*Author's note: I wrote this in 2008.
I met a homeless guy on Sunday. Big deal, right? Well, it was...for me anyway. I was going to church for play practice when he stops me and asks for some change saying he was down on his luck and from New Orleans. I was already going to give him the money but when he said he was from New Orleans the conversation shifted from have/have nots to "Where you from?" and "Who Dat?" Ten minutes later, I had a new friend if you could believe it. Don't know his name but I know he sleeps on the steps of the Baptist church downtown and is getting his life back together slowly.
You see, he used to race on the Eastbank. 5K, 10K, and by the sound of it he was pretty damn good. He had a guy on the Westbank who I probably saw at the mall or the movie theatre and thought was a thug or something and he used to race too. I don't know what drove him to Baton Rouge (probably begins with a K and ends with a rina) but he had been trying to get his life back together. He has a job interview for the night shift at a factory across town and already has applied for food stamps and has an apartment complex lined up. The biggest perk? The landlord was giving him a 32-inch TV to help him get back on his feet. Flat screen and all. I guess sometimes you only need the Saints to cheer you up.
Of course all the good can't outweigh the bad. He had just finished one job for a contractor, putting a tile floor down in an office. The contractor remarked that it was the best work he had ever seen, then his buddy stole the glory and the paycheck. "It was messed up man, messed up," he told me. So there he was, skilled no doubt, athletic no doubt, smart no doubt. Yet he was just another bum we steer clear of and force our kids to look the other way when we pass them on the street. We only see the present: the dirtiness, the tattered clothes, and the lost hope. We don't see a former 5K champion, a guy with real drive who'd do just about anything for a shot at a good life, frills be damned. That's where it's truly messed up. When I saw this guy, I didn't see a homeless guy begging for my change. I saw a fellow New Orleanian, and if you know anything about us (or me for that matter) you know we'd do anything to help each other out, in any city that wasn't ours from Berlin to Baton Rouge. That's the pride I have in New Orleans; in our city, our people, and our culture. That's why I don't want to leave, because I'd never fit in anywhere else. I'm quirky like that, a catfish out of his filthy, dirty Mississippi River water...but I wouldn't want it any other way.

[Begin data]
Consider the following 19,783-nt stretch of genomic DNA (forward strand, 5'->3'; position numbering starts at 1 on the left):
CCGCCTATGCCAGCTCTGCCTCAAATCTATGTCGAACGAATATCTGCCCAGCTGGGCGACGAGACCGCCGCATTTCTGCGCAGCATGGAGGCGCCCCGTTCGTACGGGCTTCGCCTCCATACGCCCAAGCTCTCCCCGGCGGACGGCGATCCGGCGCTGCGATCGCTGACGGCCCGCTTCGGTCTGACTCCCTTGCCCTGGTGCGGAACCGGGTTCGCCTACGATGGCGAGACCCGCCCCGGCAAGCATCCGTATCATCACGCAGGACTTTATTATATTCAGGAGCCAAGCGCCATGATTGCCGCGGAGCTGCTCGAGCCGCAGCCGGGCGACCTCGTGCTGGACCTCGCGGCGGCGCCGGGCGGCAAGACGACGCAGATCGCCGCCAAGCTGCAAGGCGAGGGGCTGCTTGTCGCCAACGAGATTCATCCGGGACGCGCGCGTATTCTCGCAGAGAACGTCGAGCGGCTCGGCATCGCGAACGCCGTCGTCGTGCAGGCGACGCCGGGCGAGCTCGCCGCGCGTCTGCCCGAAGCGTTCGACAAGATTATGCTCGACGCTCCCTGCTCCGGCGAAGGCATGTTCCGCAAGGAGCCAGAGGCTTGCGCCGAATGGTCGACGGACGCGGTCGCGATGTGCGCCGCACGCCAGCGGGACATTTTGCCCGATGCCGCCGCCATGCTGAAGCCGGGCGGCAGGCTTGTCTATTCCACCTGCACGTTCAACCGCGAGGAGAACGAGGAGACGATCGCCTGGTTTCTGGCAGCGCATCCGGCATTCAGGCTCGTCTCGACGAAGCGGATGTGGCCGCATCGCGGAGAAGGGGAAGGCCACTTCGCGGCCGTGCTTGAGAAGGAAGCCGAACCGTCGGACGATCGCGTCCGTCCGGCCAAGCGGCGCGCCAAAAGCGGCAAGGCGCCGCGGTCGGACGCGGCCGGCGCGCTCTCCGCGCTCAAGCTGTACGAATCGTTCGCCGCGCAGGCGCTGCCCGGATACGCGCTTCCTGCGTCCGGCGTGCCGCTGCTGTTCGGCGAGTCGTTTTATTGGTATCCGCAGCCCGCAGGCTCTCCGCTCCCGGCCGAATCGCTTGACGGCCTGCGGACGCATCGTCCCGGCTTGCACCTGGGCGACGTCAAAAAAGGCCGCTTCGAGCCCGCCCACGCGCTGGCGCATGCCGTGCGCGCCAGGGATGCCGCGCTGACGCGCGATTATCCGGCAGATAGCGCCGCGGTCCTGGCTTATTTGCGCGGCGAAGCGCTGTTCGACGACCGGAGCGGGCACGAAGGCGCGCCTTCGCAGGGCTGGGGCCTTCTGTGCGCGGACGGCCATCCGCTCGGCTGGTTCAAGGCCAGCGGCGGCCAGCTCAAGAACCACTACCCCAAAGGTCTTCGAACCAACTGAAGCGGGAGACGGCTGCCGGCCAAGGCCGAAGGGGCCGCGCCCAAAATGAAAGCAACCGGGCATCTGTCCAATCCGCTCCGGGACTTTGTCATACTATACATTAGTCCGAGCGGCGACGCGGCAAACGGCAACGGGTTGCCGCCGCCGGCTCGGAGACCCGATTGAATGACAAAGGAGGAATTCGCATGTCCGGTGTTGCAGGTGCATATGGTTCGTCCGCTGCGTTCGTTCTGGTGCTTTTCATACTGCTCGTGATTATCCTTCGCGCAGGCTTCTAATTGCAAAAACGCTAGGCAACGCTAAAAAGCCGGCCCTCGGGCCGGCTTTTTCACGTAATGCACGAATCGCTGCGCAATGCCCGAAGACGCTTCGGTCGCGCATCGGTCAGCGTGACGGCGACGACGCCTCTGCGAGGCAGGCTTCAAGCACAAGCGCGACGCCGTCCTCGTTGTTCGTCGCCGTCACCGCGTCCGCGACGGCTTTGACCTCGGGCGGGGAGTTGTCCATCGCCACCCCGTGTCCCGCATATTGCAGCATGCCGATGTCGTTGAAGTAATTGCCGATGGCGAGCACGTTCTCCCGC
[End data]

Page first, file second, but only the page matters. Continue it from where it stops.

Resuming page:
I'll be downtown on Friday, with some McDonald's and an open ear. I just feel bad right now. It's 45 degrees out and I have three comforters I'm currently not using. Suddenly, having all these luxuries and amenities is trivial. I'm grateful for everything I have: a loving family, a steady income, and an education but it just doesn't feel right going to a boutique and spending that extra cash when it could be spent brightening someone else's day. I won't miss that six dollars I gave to him. Heck, I didn't want nothing in return. Well, maybe one thing: thirty minutes or so of his life story because when you take away every comfort, every frill, and every material possession you're left with hope and faith. Hope that one day you'll live without the constant worries of life and faith in God knowing that whatever you believe in and pray for He will deliver. I left him with a "God bless you" and a "take care of yourself." Something tells me his life is about to make that turn and I'll be blessed if I was only just a minute part of it.
I chose to post this because of Matthew West, more specifically his song "My Own Little World." The song, and specifically the lyrics below, struck a chord with me that brought me back to this piece. The lyrics below are a prayer I try to say everyday.
Father, break my heart for what breaks Yours
Give me open hands and open doors
Put Your light in my eyes and let me see
That my own little world is not about me